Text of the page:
When we shifted sides at 6-6 Everything I saw in her eyes was terror. At that stage, I knew not only that I would soon win the game, but also our mind can occasionally play bad tricks on people. I mean, after that very first match-point, she was still much closer than me to winning, nevertheless she acted like she was the 1 losing. Not excellent. Lesson learnt!

My suggestion
Always Concentrate on another point. Since in the end nothing else matters: you cannot alter the past, can you? So spending energy regretting?! Instead, force your brain to do what you tell her to do, to pay attention to what is essential. In this manner you won’t let her enter the negative loop!

I know, easier said completed, but with practice you can get there! I did it, so do you!

#3 – FEAR OF EMBARRASSMENT

Ever wished you could tell the folks in the stands or your opponent you don’t usually play like this? That you can do considerably better, but today isn’t your day? That you can just POUFFF, evaporate? I surely did!

Each time you end up worrying what other people may be thinking of the way you’re playing, you need to know: that the fear of humiliation is having fun at your expense!

My expertise

This one fear was with me since my early golfing days, and today I am unable to completely annihilate it. What a struggle!

That it’s been there since day 1 isn’t any key: you can catch a glimpse of it in the story about my first tennis lesson and the way I ready for it daily before.

And before you ask why are you not doing this and think I am dumb, let me explain.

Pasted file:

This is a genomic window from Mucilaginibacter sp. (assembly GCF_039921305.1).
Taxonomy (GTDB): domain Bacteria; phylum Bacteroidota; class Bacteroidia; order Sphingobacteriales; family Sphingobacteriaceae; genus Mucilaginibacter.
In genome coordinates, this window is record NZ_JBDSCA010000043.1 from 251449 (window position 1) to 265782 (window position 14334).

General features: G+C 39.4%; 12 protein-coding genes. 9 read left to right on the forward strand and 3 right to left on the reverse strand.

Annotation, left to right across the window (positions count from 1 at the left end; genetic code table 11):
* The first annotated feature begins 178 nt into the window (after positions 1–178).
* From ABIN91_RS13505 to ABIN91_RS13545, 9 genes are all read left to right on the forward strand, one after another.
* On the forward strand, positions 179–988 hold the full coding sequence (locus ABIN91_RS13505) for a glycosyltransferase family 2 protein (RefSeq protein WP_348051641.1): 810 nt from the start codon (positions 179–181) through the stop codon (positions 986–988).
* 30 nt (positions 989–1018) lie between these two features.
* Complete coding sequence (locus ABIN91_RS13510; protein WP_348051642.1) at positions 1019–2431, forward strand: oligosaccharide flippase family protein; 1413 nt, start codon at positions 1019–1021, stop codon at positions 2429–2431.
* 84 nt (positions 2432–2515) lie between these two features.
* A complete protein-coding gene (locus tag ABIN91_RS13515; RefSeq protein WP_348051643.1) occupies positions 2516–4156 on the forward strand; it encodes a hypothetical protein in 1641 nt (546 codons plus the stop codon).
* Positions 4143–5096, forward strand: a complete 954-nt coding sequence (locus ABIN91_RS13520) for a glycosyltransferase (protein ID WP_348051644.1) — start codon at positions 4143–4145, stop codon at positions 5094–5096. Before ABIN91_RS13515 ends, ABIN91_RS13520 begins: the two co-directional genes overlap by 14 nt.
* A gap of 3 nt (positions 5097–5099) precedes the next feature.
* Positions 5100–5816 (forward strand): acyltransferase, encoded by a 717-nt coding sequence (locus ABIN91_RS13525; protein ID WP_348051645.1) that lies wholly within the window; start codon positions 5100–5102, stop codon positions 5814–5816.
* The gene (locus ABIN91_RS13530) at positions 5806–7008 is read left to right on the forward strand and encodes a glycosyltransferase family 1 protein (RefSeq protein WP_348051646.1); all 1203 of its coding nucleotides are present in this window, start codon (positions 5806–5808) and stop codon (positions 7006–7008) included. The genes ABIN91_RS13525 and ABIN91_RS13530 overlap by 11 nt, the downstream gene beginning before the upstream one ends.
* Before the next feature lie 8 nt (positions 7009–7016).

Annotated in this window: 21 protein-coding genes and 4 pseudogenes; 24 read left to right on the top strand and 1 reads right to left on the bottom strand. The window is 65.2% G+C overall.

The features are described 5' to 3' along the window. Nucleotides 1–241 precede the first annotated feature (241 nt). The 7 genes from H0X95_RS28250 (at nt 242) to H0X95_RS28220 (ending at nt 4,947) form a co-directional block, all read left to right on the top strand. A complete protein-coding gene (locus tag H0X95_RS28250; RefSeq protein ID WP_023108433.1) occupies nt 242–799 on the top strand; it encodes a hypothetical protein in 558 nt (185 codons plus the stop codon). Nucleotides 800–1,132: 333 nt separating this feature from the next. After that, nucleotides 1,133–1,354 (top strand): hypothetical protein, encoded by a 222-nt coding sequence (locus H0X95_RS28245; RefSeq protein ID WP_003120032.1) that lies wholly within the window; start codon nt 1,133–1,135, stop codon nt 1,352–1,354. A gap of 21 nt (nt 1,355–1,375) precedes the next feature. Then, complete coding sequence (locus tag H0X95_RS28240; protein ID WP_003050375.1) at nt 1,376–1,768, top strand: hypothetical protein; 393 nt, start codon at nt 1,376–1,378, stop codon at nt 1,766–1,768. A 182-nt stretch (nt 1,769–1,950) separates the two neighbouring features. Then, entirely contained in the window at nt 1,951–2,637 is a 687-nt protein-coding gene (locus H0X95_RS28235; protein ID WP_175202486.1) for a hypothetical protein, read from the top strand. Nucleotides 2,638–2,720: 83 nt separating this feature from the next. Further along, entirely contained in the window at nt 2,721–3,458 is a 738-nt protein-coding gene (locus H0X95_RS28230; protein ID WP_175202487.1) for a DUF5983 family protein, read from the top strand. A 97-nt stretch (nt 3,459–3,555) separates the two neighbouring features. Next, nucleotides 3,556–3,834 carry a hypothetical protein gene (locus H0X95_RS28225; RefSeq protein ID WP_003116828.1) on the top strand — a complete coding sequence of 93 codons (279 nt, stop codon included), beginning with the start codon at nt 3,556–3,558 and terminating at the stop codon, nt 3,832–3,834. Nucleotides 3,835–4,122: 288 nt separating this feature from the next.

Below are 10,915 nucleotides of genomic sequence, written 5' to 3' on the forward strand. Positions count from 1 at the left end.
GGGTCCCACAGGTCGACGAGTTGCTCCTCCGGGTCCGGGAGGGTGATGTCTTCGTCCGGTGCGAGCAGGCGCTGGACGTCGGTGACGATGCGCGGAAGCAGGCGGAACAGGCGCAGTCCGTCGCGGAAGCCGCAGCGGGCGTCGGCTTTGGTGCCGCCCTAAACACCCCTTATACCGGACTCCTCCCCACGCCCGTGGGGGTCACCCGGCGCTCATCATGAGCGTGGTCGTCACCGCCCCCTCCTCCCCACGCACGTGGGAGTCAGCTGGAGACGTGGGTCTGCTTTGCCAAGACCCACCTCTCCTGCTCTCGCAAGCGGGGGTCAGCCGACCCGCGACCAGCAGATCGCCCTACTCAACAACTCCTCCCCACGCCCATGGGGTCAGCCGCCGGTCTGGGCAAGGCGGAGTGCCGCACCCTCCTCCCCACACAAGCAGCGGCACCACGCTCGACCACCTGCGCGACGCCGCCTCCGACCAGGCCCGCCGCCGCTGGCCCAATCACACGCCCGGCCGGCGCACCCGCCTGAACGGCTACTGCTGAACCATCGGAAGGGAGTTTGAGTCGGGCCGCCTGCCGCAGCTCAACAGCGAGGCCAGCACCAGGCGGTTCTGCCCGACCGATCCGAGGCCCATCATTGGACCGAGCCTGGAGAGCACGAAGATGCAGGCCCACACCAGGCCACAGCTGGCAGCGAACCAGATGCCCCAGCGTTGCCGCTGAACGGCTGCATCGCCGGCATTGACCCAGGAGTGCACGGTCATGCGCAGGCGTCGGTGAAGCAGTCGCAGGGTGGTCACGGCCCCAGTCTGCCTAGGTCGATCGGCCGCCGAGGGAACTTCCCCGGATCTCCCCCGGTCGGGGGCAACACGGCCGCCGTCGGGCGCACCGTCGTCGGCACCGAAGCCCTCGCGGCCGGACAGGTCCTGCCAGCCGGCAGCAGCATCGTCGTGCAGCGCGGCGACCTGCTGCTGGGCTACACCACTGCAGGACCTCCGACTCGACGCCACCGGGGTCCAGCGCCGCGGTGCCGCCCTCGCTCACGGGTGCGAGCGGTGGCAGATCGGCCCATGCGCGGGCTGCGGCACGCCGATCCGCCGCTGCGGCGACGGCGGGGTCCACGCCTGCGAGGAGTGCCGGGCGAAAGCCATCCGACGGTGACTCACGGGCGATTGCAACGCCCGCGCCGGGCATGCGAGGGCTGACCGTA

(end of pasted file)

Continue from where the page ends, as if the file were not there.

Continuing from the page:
Whenever I attempt to hit overheads in training, I am scared of looking ridiculous and not hitting the ball. And I understand that the less I practice them, the longer it’ll take to eliminate that feeling, I understand. You see? I am not dumb!

Do not you worry, I’m loads:P For instance, last weekend I faced my toughest opponent so far. And toughest I mean times as tough as others, summed! She was seeded number 1 of the draw, and the ranking was rather scary (something similar to 33 rankings over me, just to give you an idea).

The day prior to the game I had been of having the option to confront a player of that caliber, excited! I literally couldn’t wait, and I kept repeating”hope the very best, prepare for the worst”! I was obviously intimated, but looking forward nevertheless, if this makes sense!

Match time arrived: I stumbled on the court and my mind went bananas. As soon as we began the warmup, my loyal fear of humiliation showed up and did not allow me to hit a forehand. No joke. I wish it was not correct!

My opponent looked pissed: she must be thinking before, I kept repeating over and over again, I’ve never grabbed a racket. And that did not help! I was horribly embarrassed I would have dug a hole and disappeared.

Then the match began, and I realized I kick if I wanted to prevent the speediest 6-0 6-0 at the history of 30, that panic away. So I created the most of everything I had, and gathered my bits. And guess what?! Although my forehand sucked from beginning to end, I did manage to hit some ones and fight back my in-my-mind-invincible competition, and even force her.

This girl will kick my butt many more times, I’m certain, but I will not let this happen . This time I dropped to the fear of humiliation, next time she will have to beat on me!

My suggestion

Exercise the uncomfortable! Staying in your comfort zone and avoiding those strokes and situations which are not”your thing” won’t assist you. On the contrary, it’s going just reinforce your certainty. And let me tell you: 99 percent of those cases, you probably think you are worse than you actually are!

So escape your comfort zone the better!

Okay, enough discussion about fears: it is time to go practice those overheads! But wait, first I want to ask you something!
Allow me to know in the comments about your fear of all, on and off the court.

What is it? Would you tell where it came from? Did it show up lately, or you have had that since the very beginning?

And then, how do you deal with it? Can you manage this, or it just takes over you leaving you suspended? If you’re able to manage it , how can to be able to conquer it, you need to think and act?

In that case, leave me a clap (or 2 ) so that I know you did )